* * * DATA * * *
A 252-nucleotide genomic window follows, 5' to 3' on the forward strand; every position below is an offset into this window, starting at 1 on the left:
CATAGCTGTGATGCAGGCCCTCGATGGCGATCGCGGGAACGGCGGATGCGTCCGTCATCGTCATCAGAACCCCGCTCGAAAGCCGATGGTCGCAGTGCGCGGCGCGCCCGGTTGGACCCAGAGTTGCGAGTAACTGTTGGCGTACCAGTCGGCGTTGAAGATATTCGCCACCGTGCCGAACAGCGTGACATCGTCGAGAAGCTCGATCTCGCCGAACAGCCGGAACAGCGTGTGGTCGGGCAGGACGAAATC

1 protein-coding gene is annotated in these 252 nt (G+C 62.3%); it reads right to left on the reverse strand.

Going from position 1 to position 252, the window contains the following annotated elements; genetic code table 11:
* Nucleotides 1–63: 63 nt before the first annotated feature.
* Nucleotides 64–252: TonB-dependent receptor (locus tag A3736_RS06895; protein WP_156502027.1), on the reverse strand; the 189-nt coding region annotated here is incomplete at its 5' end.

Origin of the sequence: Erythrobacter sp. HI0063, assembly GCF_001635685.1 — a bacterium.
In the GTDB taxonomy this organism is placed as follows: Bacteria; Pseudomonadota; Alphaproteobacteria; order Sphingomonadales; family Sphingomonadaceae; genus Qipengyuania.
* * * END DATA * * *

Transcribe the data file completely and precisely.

A 252-nucleotide genomic window follows, 5' to 3' on the forward strand; every position below is an offset into this window, starting at 1 on the left:
CATAGCTGTGATGCAGGCCCTCGATGGCGATCGCGGGAACGGCGGATGCGTCCGTCATCGTCATCAGAACCCCGCTCGAAAGCCGATGGTCGCAGTGCGCGGCGCGCCCGGTTGGACCCAGAGTTGCGAGTAACTGTTGGCGTACCAGTCGGCGTTGAAGATATTCGCCACCGTGCCGAACAGCGTGACATCGTCGAGAAGCTCGATCTCGCCGAACAGCCGGAACAGCGTGTGGTCGGGCAGGACGAAATC

1 protein-coding gene is annotated in these 252 nt (G+C 62.3%); it reads right to left on the reverse strand.

Going from position 1 to position 252, the window contains the following annotated elements; genetic code table 11:
* Nucleotides 1–63: 63 nt before the first annotated feature.
* Nucleotides 64–252: TonB-dependent receptor (locus tag A3736_RS06895; protein WP_156502027.1), on the reverse strand; the 189-nt coding region annotated here is incomplete at its 5' end.

Origin of the sequence: Erythrobacter sp. HI0063, assembly GCF_001635685.1 — a bacterium.
In the GTDB taxonomy this organism is placed as follows: Bacteria; Pseudomonadota; Alphaproteobacteria; order Sphingomonadales; family Sphingomonadaceae; genus Qipengyuania.